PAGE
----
AMD posted a blog detailing the way that the GPU boosting algorithm and thermal management systems work on the new Radeon RX 5700 series graphics cards, just as the custom Navi cards are dropping.
There has been some mystery with how it all works but Mithun Chandrasekhar -- senior manager, product management, Radeon Technologies Group at AMD posted a lengthy and detailed blog on the official AMD website.
In the post, Chandrasekhar writes that with AMD taking its extensive network of thermal sensors spread out across the Navi GPU on the Radeon RX 5700 series cards to "intelligently monitor and tune performance in response to granular GPU activity in real-time".
He continues: "Paired with this array of sensors is the ability to identify the 'hotspot' across the GPU die. Instead of setting a conservative, 'worst case' throttling temperature for the entire die, the Radeon RX 5700 series GPUs will continue to opportunistically and aggressively ramp clocks until any one of the many available sensors hits the 'hotspot' or 'Junction' temperature of 110 degrees Celsius. Operating at up to 110C Junction Temperature during typical gaming usage is expected and within spec. This enables the Radeon RX 5700 series GPUs to offer much higher performance and clocks out of the box, while maintaining acoustic and reliability targets".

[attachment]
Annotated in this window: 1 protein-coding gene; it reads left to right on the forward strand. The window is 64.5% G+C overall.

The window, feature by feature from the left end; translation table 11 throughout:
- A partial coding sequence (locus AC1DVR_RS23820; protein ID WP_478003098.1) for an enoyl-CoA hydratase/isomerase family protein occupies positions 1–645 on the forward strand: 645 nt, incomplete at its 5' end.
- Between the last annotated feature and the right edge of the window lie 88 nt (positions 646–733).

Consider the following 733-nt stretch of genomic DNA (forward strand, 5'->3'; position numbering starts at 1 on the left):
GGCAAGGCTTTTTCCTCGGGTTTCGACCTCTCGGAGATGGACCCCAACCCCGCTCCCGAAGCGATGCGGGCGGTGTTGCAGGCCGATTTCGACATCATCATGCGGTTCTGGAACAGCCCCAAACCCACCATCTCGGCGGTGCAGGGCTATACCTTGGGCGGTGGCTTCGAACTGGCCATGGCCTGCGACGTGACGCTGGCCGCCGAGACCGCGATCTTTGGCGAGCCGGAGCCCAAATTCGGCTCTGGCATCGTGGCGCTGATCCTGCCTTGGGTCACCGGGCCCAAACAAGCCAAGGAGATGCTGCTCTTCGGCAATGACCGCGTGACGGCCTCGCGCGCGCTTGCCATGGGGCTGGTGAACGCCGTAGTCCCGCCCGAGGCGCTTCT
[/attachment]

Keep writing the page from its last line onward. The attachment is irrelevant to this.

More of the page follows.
Now this is shocking for those who just saw the massive 110C number, but he did say that this is "expected and within spec". My testing with the reference Radeon RX 5700 XT (my review here) saw it reaching 84C and higher, while SAPPHIRE's new Radeon RX 5700 XT PULSE OC (my review here) runs much cooler at between 68-72C depending on the load.
I've got another custom Radeon RX 5700 XT review going up tomorrow, with some more thermal testing to be looked at. Once this review is out of the way we can take a deeper look at the thermal performance of the cards, and even test a custom Arctic Cooling solution I have on the way.
But however you shake it, 110C is a pretty insane height we're at right now... and this is on the 7nm node.
The post itself is quite detailed and worthy of the read, so check it out here.